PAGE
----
The opinion of the court was delivered by: Richard P. Conaboy, United States District Judge
This case arises out of a civil forfeiture action brought by the United
States against Defendant vehicle, a 2001 Honda Accord EX VIN
#1HGCG22561A035829 ("the Honda"), for its alleged use in facilitating the
transportation and sale of methylene-dioxymethamphetamine (MDMA),
otherwise known as Ecstasy. (Doc. 1). The matter before the Court is
Claimant Kimberly A. Marckesano's ("Marckesano" or "Claimant") Motion for
Summary Judgment pursuant to Rule 56 of the Federal Rules of Civil
Procedure. The Motion has been fully briefed by the parties. A hearing
was held on this matter on January 22, 2003. The Motion for Summary
Judgment is ripe for disposition.
This Memorandum and Order will also address Claimant's Motion to Amend
the Pleadings pursuant to Rule 15 of the Federal Rules of Civil
Procedure. Claimant made this Motion during the hearing on the Summary
For the reasons stated herein, Claimant's Motion for Summary Judgment
is GRANTED and Claimant's Motion to Amend the Pleadings is GRANTED.
On October 19, 2001, Michael Mase ("Mase") attempted to deliver and
sell to an undercover Pennsylvania State Police Trooper one thousand
(1,000) tablets of Ecstasy in exchange for $9,000. (Doc. 15, at 1). Mase
drove the Honda, which is now the subject of the in rem proceeding, to a
designated location in Stroudsburg, Pennsylvania, to complete the
transaction. (Id.) Mase was immediately arrested upon showing to the
Trooper the tablets and Drug Enforcement Administration ("DEA") agents
seized the Honda. (Id., at 2). The tablets were confiscated and
laboratory analysis later confirmed that they were Ecstasy. (Id., at 1).
On November 27, 2001, a federal grand jury sitting in Scranton returned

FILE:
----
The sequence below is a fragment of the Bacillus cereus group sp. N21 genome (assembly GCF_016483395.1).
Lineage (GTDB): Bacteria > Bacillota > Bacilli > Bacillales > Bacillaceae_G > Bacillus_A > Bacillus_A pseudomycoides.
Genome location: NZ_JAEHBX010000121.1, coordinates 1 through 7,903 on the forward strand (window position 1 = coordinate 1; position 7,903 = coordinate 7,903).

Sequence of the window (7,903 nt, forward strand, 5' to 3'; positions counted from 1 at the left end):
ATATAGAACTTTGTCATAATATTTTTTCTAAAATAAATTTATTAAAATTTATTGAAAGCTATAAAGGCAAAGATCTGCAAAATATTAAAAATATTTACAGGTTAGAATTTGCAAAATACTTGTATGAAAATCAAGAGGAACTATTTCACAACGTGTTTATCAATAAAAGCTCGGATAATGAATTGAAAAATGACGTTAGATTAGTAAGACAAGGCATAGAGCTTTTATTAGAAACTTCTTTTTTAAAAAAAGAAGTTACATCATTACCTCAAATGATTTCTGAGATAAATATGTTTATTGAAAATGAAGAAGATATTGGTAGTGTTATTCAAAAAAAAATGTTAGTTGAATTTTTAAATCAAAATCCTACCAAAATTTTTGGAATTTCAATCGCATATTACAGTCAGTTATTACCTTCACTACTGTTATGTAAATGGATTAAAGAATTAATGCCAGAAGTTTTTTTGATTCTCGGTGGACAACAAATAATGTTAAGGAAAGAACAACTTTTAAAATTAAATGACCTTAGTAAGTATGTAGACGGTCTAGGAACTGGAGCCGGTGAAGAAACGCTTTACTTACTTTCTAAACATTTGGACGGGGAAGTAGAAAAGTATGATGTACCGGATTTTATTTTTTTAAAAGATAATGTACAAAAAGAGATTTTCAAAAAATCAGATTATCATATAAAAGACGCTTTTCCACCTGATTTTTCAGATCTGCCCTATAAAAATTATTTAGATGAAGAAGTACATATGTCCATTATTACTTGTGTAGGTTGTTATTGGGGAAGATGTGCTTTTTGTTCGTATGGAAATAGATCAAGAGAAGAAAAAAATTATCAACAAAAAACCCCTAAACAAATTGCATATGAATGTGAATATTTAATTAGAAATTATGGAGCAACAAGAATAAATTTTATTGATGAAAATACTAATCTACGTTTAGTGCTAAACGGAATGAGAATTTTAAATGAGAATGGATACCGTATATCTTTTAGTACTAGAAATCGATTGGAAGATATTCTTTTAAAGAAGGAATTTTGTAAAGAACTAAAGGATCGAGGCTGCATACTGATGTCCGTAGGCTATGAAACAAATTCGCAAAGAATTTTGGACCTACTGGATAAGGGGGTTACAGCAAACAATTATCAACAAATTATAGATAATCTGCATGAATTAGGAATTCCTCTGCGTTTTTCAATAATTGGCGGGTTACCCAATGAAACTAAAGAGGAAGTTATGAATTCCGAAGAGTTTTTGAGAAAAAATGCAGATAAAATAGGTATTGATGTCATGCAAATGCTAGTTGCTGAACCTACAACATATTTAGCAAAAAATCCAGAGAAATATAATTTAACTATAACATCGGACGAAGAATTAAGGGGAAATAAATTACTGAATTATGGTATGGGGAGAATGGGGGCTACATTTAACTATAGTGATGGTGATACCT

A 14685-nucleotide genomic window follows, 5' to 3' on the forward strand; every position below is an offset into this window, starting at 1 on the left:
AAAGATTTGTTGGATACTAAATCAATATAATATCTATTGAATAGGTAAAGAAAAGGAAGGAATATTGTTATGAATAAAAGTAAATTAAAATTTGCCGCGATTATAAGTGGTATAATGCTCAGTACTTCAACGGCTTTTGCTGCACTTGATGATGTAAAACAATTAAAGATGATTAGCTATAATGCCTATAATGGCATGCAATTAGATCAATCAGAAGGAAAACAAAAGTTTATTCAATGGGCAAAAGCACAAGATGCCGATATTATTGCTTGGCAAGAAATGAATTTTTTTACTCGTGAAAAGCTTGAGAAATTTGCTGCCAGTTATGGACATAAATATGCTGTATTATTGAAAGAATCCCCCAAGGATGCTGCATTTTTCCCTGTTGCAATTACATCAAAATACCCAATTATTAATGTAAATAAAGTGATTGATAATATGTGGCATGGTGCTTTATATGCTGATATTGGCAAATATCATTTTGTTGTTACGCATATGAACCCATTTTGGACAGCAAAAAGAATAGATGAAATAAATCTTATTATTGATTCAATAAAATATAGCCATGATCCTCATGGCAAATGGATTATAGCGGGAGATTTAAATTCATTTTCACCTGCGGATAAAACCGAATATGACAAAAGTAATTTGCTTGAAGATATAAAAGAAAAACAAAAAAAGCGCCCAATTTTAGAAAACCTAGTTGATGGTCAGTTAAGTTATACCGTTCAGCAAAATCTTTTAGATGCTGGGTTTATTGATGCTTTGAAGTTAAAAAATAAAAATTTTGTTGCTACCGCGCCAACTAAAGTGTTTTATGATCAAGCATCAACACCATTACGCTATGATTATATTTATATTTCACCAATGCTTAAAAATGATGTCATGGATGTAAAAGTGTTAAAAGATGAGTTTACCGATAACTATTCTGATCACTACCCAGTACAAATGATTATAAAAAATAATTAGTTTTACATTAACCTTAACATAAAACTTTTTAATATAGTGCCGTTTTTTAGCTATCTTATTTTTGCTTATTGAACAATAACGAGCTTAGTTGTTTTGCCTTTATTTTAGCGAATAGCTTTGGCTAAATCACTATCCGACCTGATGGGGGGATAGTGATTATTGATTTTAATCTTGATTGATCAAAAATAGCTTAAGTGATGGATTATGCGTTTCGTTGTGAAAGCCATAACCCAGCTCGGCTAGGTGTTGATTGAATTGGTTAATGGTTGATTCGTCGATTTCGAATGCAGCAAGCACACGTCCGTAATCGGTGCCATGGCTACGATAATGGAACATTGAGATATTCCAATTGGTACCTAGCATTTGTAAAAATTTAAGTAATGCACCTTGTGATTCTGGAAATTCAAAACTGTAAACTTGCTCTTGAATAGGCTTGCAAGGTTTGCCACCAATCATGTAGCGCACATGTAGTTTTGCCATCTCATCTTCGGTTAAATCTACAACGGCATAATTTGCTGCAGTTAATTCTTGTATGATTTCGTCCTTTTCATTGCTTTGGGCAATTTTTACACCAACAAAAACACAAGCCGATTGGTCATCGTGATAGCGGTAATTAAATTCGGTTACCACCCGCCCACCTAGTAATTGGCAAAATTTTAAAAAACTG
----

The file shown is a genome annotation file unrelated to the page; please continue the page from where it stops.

an indictment that charged Mase with two counts of possession with intent
to distribute and distribution of Ecstasy in violation of
21 U.S.C. § 841(a)(1). On March 5, 2002, Mase pleaded guilty to Count
II of the Indictment. (Id., at 2).
Marckesano filed a Motion for Summary Judgment on September 30, 2002.
(Doc. 9). In this Motion, she asserts that as an "innocent owner," she is
entitled to recover the Honda. (Id.). In its supplemental brief, the
Government submits that summary judgment is improper since there is a
genuine issue in this case on two material facts: (1) legal ownership of
the vehicle; and (2) dominion and control over the vehicle. (Doc. 22).
In our analysis of this matter we keep in mind the various cases that
direct us regarding summary judgment. A motion for summary judgment can
be a very powerful motion. It is a legal method of totally resolving a
case without a trial based on a review of pleadings and submissions of
the parties. Granting summary judgment is appropriate in cases where
there are no significant facts in dispute. Because of the finality of
granting a summary judgment motion, we must carefully examine the case
and supporting documents along with the submissions from the Plaintiff
who hopes to keep his case alive. Federal Rule 56 is a mechanism for
"asses[ing] the proof in order to see whether there is a genuine need for
trial." Fed.R.Civ.P. 56(e) advisory committee's notes (amended 1963).
Summary judgment is somewhat controversial and can be seen as upsetting
the precarious balance between expediency and the preservation of our
Seventh Amendment*fn1 right to jury trial. Thus, we are vigilant
and careful not to use it to preclude a party's right to trial or as a
vehicle to simply move the case more quickly through the judicial system.
We follow considerable guidance in determining whether summary judgment
should be granted. Summary judgment is proper "if the pleadings,
depositions, answers to interrogatories, and admissions on file, together
with the affidavits, if any, show that there is no genuine issue as to
any material fact and that the moving party is entitled to judgment as a
matter of law." See Knabe v. Boury, 114 F.3d 407, 410 n. 4 (3d Cir. 1997)
(citing Fed.R.Civ.P. 56(c)). "[T]his standard provides that the mere
existence of some alleged factual dispute between the parties will not
defeat an otherwise properly supported motion for summary judgment; the